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Immunochemistry of Pseudomonas aeruginosa outer membrane proteins Mutharia, Lucy Muthoni

Abstract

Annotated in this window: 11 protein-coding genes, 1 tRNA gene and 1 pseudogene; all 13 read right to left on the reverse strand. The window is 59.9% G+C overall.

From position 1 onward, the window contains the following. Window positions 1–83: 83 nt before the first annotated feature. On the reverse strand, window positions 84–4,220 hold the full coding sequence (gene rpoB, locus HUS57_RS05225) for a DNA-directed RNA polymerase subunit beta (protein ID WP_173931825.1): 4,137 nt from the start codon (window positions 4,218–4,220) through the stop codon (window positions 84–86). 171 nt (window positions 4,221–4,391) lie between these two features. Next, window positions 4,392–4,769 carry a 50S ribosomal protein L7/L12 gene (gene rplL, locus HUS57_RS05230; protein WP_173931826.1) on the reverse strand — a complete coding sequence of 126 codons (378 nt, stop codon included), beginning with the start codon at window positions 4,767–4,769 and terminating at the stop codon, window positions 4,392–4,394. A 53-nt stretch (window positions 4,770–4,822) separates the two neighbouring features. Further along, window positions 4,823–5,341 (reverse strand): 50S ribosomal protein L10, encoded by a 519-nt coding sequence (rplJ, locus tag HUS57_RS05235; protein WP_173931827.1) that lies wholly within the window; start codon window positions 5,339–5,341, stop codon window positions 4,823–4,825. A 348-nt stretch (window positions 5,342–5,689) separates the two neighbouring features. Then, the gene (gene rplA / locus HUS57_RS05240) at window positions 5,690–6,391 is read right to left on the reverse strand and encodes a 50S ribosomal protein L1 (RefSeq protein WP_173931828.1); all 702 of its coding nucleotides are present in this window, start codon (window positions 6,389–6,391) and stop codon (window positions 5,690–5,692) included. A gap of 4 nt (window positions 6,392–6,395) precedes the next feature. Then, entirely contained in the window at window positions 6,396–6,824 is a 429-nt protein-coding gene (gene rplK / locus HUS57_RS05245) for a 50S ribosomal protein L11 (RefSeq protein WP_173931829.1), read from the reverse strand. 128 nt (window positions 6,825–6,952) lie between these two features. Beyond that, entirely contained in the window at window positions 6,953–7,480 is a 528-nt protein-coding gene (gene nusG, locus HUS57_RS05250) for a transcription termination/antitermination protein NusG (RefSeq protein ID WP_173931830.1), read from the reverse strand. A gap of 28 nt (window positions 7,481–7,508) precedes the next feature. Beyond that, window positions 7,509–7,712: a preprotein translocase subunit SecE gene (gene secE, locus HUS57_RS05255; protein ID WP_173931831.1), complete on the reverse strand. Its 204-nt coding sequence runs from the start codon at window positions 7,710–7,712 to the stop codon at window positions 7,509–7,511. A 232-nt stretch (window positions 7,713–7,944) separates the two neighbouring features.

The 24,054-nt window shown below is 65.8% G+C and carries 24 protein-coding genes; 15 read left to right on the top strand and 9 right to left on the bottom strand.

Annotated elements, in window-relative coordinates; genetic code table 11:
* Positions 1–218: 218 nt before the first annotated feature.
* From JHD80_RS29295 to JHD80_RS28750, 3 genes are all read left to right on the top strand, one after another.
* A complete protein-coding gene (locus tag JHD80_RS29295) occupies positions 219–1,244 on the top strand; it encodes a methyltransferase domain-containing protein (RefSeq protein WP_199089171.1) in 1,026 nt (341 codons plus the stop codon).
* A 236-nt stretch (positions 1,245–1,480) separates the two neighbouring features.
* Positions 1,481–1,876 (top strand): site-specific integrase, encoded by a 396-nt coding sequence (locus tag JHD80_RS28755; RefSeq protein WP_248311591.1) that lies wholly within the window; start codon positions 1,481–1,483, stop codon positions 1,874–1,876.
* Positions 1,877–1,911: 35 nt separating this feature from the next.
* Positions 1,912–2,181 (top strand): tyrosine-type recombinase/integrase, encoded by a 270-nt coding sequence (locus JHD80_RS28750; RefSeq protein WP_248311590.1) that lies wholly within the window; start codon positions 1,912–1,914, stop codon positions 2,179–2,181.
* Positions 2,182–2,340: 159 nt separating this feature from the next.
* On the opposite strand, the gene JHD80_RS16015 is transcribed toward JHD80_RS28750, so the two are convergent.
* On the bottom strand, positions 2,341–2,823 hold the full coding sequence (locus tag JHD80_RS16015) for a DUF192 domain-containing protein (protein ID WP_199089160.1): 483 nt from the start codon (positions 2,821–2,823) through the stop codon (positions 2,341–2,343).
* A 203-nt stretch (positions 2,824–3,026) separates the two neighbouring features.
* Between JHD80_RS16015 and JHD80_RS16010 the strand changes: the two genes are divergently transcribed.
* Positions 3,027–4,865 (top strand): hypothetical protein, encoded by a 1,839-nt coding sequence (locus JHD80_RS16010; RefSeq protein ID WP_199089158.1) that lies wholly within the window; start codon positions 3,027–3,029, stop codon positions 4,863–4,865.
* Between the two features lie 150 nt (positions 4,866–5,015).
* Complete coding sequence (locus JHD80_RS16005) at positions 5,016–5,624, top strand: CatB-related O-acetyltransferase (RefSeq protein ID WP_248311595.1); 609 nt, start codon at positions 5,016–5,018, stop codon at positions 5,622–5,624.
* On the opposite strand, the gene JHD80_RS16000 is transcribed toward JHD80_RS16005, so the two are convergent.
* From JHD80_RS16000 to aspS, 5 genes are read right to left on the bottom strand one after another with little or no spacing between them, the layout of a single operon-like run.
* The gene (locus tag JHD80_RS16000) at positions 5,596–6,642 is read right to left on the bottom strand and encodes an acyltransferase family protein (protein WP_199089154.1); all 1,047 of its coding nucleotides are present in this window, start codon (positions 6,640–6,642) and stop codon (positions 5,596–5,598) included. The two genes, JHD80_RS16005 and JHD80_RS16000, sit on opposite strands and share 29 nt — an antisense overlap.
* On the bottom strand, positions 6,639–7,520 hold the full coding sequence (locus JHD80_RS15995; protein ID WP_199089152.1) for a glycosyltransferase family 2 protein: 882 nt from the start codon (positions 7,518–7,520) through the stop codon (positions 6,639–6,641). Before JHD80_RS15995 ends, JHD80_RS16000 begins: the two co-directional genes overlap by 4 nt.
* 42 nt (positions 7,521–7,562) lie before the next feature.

The immunochemistry and conservation of Pseudomonas aeruginosa outer membrane components was studied. Conservation of the major outer membrane proteins of P. aeruginosa was demonstrated by the strong similarities in the SDS-polyacrylamide gel profiles of outer membrane polypeptides from 47 different strains of P. aeruginosa. Immunological cross-reactivity was demonstrated for proteins F, H2 and I among 17 serotype strains of P. aeruginosa, using a rabbit polyclonal anti-outer membrane serum. In order to study the conservation of specific antigenic sites among P. aeruginosa strains and other gram-negative bacteria, monoclonal antibodies specific for proteins F, H2 and lipopolysaccharide (LPS) were isolated. Monoclonal antibodies were used to study the antigenic conservation of the different regions of LPS. These antibodies demonstrated strong conservation of the lipid A region of LPS among all tested gram-negative bacteria, less conservation of the P. aeruginosa rough core and great heterogeneity of the LPS O-antigen. In contrast, protein H2 was shown to be highly conserved among the fluorescent Pseudomonads by the reactivity of the monoclonal antibody MA1-6. Monoclonal antibodies specific for protein F showed two distinct specificities suggesting that there were at least two distinct antigenic sites on the protein. Antibodies MA4-4, MA4-2, MA2-10 and MA4-10 interacted with protein F in the outer membranes of all tested P. aeruginosa strains as well as P. syringae and P. putida strains. These antibodies also interacted with defined proteolytic peptides of protein F. The epitope recognized by these antibodies was destroyed by 2-mercaptoethanol and cyanogen bromide treatment. In contrast, antibody MA5-8 interacted only with P. aeruginosa strains, with two cyanogen bromide-derived peptides of the protein and with the 2-mercaptpethanol treated or untreated protein. None of these antibodies interacted with a protein F deficient P. aeruginosa strain.

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